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And yet cabbies don't seem to have twigged to this in Melbourne. On the busiest nights it's regular to be refused a fare from the city to St Kilda as too short - a destination right next to two of the busiest nightclub/bar/restaurant strips in Melbourne. Unbelievable and massively annoying.

I've had the same happen to me in Sydney too actually - fare from the city to King's Cross, NO one would take me after finding out where I wanted to go, ended up having to walk alone at 3am in a strange city. Thanks guys!

Aren't your simple calculations incorrect? You said you got $50 for a 30 min fare, and wasted 30mins, so that's $50 for the hour, not $25.

I know what you mean about long distance fares on a busy day. We only have 4 cabs in our rural area, 3 beaters and a LTI TXII which is my pride and joy. We have one competitor with 2 cabs. When it is slow here I've come home after a ten hour shift with $10 in my pocket. When it is really busy we are overwhelmed. When it's busy I give the short runs priority because a) I make more money and b) the 8 other people waiting won't have to wait 45 minutes while I drive back from the middle of nowhere empty. It is better customer service overall to leave the long runs till last. I have a favourite pub and teahouse I can take long distance passengers to if they are willing. Nicer places to wait.

The dark art is blindingly obvious in a huge rural area with six cabs and a small population.

I quit and worked somewhere else for three months, so I'm only getting one regular shift per week. The rest of the time I'm "overflow" which means covering other driver's shifts when needed and taking the long distance runs. It's pretty much the junior driver (or the boss) who gets the long runs when there are shorter runs to be had.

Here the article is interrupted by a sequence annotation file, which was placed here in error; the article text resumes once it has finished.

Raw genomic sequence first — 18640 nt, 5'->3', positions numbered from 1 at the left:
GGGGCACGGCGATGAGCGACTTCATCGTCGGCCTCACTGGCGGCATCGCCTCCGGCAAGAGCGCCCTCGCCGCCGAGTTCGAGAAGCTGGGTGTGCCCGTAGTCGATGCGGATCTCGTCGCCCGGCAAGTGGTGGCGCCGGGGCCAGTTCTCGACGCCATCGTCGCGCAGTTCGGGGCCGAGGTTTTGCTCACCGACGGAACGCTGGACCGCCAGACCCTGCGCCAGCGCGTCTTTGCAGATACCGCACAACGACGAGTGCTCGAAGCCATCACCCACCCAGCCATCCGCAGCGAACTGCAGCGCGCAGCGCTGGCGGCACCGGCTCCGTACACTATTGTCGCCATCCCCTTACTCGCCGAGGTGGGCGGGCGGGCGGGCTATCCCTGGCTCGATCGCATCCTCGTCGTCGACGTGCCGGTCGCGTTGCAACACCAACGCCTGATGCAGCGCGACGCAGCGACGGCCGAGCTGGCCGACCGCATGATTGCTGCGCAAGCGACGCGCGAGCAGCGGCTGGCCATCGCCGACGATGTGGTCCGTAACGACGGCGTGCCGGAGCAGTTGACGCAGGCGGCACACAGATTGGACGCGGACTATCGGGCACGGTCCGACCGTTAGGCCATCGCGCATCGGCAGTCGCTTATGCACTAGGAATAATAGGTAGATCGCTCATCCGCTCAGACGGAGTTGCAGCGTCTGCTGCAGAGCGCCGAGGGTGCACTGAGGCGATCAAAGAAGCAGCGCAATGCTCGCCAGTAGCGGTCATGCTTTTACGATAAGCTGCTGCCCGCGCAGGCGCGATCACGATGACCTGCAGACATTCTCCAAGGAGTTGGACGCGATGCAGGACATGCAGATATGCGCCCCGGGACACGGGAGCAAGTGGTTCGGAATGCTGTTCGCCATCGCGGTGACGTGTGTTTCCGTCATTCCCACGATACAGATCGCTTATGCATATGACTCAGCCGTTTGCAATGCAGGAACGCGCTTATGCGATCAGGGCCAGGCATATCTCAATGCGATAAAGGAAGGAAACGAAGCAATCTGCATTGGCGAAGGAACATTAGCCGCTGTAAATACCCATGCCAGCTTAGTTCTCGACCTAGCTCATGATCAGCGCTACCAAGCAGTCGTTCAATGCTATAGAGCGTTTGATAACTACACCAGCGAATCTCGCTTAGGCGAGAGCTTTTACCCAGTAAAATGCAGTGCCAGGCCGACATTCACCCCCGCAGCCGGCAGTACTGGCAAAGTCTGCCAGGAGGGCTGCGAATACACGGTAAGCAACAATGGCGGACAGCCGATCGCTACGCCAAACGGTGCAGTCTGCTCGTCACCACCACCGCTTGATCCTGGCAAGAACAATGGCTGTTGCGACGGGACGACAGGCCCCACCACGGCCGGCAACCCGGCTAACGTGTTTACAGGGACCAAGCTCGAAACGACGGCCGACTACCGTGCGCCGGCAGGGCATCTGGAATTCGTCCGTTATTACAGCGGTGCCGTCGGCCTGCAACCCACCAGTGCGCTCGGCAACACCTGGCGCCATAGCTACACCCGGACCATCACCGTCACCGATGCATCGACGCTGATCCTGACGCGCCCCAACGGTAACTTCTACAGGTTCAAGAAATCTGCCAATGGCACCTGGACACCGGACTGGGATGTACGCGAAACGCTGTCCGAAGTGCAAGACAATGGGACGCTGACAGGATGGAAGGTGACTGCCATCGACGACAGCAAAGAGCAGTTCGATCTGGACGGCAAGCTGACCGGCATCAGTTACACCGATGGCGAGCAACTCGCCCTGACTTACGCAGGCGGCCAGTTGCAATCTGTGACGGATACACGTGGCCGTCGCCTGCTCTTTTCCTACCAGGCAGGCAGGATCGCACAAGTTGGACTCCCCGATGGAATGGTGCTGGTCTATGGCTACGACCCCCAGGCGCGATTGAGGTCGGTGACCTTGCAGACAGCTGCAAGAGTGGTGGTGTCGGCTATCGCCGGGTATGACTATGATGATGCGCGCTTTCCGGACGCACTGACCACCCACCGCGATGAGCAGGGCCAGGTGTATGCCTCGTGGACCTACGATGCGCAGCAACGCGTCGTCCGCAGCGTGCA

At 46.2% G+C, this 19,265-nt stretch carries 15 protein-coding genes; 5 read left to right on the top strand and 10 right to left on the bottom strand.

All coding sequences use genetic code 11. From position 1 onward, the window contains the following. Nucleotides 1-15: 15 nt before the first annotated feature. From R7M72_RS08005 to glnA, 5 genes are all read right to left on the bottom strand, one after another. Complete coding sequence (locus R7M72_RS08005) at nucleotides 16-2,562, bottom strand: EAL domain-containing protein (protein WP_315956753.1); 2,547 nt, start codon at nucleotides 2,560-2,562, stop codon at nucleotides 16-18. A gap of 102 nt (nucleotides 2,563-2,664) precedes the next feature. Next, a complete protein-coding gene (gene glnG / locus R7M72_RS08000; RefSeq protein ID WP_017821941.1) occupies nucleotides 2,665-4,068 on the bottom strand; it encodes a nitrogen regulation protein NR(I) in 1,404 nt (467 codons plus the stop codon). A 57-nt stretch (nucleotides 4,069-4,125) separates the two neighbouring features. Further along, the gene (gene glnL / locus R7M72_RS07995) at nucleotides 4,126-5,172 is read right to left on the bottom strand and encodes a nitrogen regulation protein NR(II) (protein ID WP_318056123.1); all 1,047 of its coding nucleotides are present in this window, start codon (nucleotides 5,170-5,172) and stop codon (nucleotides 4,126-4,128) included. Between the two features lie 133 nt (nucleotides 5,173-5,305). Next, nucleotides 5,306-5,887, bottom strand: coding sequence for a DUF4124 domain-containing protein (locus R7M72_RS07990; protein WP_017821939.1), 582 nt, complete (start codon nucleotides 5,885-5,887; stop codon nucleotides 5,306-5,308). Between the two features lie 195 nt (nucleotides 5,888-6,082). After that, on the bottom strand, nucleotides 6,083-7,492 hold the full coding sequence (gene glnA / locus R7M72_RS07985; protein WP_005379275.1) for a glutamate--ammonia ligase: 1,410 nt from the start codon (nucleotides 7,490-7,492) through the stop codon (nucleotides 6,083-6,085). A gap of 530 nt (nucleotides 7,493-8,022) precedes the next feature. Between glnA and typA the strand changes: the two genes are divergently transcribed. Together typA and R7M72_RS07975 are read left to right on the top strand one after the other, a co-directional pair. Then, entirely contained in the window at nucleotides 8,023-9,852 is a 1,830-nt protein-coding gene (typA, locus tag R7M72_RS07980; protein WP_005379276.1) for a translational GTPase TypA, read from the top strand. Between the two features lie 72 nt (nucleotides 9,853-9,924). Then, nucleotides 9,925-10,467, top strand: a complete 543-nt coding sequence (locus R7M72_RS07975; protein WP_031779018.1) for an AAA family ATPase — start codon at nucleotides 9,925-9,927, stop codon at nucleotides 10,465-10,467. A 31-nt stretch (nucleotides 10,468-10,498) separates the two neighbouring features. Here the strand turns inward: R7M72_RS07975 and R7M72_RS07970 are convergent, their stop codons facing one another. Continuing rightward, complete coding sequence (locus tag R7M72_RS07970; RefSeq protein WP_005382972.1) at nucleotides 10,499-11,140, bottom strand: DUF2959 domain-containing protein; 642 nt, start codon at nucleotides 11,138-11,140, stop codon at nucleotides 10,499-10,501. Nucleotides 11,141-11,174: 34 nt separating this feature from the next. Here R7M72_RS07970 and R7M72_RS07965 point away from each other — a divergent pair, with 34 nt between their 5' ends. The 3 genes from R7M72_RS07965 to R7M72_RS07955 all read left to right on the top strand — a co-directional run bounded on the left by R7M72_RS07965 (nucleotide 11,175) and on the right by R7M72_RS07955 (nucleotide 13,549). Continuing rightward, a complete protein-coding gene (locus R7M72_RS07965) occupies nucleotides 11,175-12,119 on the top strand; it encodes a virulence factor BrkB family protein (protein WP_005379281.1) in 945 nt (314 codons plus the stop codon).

adrian shhh don't tell everyone its better just to take every job as it comes along i after 30 years of pushing a cab around sydney and the last 6 years in a rural area as well just do every job as it comes along you never know what it will lead you to as long as the meters on your making money.driving in sydney with the manly network i know guys who will not leave the area,yes on busy nights its better to stay local but most times picking and choosing you end up making less.i know you don't like people knowing what cabbie's earn but i can do a semi on a friday or saturday and earn more than the average wage for a week in australia by just doing every job that comes my way.(hope no tax people read this blog)

The regulation as set out by the Department of Motor Transport state that if a Taxi cab is vacant, with its sign displayed, the driver must take the passenger to the stated destination. Simple as that. Long fare or short fare is all the same to me, take it as it comes. Sometimes things go smooth, other times they don't. Bottom line is, whatever motivates a driver to go a certain distance or destination has nothing to do with the travelling public, so oblige to the rule as stated above.
Manly cabbie, good for you mate. But to me the golden rule of not talking about earnings has nothing to do with the Tax department, we pay our taxes just like everyone in small business does. What drives me mad about the "talk" is the bull a lot of drivers go on with to justify their choice of profession. Think about the poor suckers that hear you, spent big dollars getting their Taxi licence, and then make $50,-- a night. There are lots of them and for the sake of not attracting others into this mistake I'd prefer you keep your good fortune to yourself.